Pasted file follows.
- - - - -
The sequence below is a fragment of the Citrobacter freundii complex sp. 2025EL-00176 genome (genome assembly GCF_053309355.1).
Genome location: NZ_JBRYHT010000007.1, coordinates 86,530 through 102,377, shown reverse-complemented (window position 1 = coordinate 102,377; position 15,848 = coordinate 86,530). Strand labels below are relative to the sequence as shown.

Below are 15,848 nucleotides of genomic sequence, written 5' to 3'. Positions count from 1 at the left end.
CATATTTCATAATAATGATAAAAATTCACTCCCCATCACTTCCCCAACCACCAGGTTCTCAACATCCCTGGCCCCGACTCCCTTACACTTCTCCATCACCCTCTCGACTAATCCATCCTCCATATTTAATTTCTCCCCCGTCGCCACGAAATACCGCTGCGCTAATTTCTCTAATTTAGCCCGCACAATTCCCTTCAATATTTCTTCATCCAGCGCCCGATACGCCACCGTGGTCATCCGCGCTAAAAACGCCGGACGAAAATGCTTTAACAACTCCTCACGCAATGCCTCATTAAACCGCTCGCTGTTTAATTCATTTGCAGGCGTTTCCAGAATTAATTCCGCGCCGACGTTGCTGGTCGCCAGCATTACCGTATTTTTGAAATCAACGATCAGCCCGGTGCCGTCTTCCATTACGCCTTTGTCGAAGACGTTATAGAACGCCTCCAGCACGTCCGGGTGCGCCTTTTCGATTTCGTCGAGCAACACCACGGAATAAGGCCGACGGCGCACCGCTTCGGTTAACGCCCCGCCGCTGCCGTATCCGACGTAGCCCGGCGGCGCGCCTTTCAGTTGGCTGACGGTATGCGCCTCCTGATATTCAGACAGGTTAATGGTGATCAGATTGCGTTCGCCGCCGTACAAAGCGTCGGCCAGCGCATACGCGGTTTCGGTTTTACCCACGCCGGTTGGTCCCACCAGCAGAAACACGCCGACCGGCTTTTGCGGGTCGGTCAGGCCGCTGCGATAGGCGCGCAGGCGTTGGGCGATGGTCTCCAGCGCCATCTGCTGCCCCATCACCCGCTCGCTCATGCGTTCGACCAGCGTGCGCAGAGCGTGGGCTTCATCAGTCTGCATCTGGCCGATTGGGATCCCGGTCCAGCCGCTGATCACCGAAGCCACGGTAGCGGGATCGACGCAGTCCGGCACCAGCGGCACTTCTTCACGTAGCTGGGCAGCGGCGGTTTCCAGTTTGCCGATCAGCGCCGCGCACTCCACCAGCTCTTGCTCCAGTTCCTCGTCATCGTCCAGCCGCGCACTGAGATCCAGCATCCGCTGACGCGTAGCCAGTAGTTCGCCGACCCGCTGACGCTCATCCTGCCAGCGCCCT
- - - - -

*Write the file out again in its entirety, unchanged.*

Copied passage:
The sequence below is a fragment of the Citrobacter freundii complex sp. 2025EL-00176 genome (genome assembly GCF_053309355.1).
Genome location: NZ_JBRYHT010000007.1, coordinates 86,530 through 102,377, shown reverse-complemented (window position 1 = coordinate 102,377; position 15,848 = coordinate 86,530). Strand labels below are relative to the sequence as shown.

Below are 15,848 nucleotides of genomic sequence, written 5' to 3'. Positions count from 1 at the left end.
CATATTTCATAATAATGATAAAAATTCACTCCCCATCACTTCCCCAACCACCAGGTTCTCAACATCCCTGGCCCCGACTCCCTTACACTTCTCCATCACCCTCTCGACTAATCCATCCTCCATATTTAATTTCTCCCCCGTCGCCACGAAATACCGCTGCGCTAATTTCTCTAATTTAGCCCGCACAATTCCCTTCAATATTTCTTCATCCAGCGCCCGATACGCCACCGTGGTCATCCGCGCTAAAAACGCCGGACGAAAATGCTTTAACAACTCCTCACGCAATGCCTCATTAAACCGCTCGCTGTTTAATTCATTTGCAGGCGTTTCCAGAATTAATTCCGCGCCGACGTTGCTGGTCGCCAGCATTACCGTATTTTTGAAATCAACGATCAGCCCGGTGCCGTCTTCCATTACGCCTTTGTCGAAGACGTTATAGAACGCCTCCAGCACGTCCGGGTGCGCCTTTTCGATTTCGTCGAGCAACACCACGGAATAAGGCCGACGGCGCACCGCTTCGGTTAACGCCCCGCCGCTGCCGTATCCGACGTAGCCCGGCGGCGCGCCTTTCAGTTGGCTGACGGTATGCGCCTCCTGATATTCAGACAGGTTAATGGTGATCAGATTGCGTTCGCCGCCGTACAAAGCGTCGGCCAGCGCATACGCGGTTTCGGTTTTACCCACGCCGGTTGGTCCCACCAGCAGAAACACGCCGACCGGCTTTTGCGGGTCGGTCAGGCCGCTGCGATAGGCGCGCAGGCGTTGGGCGATGGTCTCCAGCGCCATCTGCTGCCCCATCACCCGCTCGCTCATGCGTTCGACCAGCGTGCGCAGAGCGTGGGCTTCATCAGTCTGCATCTGGCCGATTGGGATCCCGGTCCAGCCGCTGATCACCGAAGCCACGGTAGCGGGATCGACGCAGTCCGGCACCAGCGGCACTTCTTCACGTAGCTGGGCAGCGGCGGTTTCCAGTTTGCCGATCAGCGCCGCGCACTCCACCAGCTCTTGCTCCAGTTCCTCGTCATCGTCCAGCCGCGCACTGAGATCCAGCATCCGCTGACGCGTAGCCAGTAGTTCGCCGACCCGCTGACGCTCATCCTGCCAGCGCCCT